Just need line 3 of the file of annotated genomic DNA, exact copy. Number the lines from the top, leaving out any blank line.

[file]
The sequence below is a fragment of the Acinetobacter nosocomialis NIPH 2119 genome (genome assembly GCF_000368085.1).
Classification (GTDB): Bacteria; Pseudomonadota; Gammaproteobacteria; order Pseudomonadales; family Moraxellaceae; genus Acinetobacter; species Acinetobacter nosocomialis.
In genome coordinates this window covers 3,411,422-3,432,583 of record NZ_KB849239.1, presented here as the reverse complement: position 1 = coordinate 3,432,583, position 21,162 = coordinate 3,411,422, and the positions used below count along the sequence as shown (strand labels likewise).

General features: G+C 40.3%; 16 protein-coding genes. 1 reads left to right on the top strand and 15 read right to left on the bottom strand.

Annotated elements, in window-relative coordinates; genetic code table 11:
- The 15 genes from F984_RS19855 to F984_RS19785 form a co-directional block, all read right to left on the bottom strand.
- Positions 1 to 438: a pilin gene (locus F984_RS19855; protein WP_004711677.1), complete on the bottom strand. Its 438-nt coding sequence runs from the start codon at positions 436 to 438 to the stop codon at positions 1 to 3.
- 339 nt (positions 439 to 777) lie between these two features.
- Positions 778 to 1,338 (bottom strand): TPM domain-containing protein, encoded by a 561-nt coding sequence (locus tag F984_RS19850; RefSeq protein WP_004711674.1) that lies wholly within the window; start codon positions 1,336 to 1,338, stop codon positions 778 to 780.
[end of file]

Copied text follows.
In genome coordinates this window covers 3,411,422-3,432,583 of record NZ_KB849239.1, presented here as the reverse complement: position 1 = coordinate 3,432,583, position 21,162 = coordinate 3,411,422, and the positions used below count along the sequence as shown (strand labels likewise).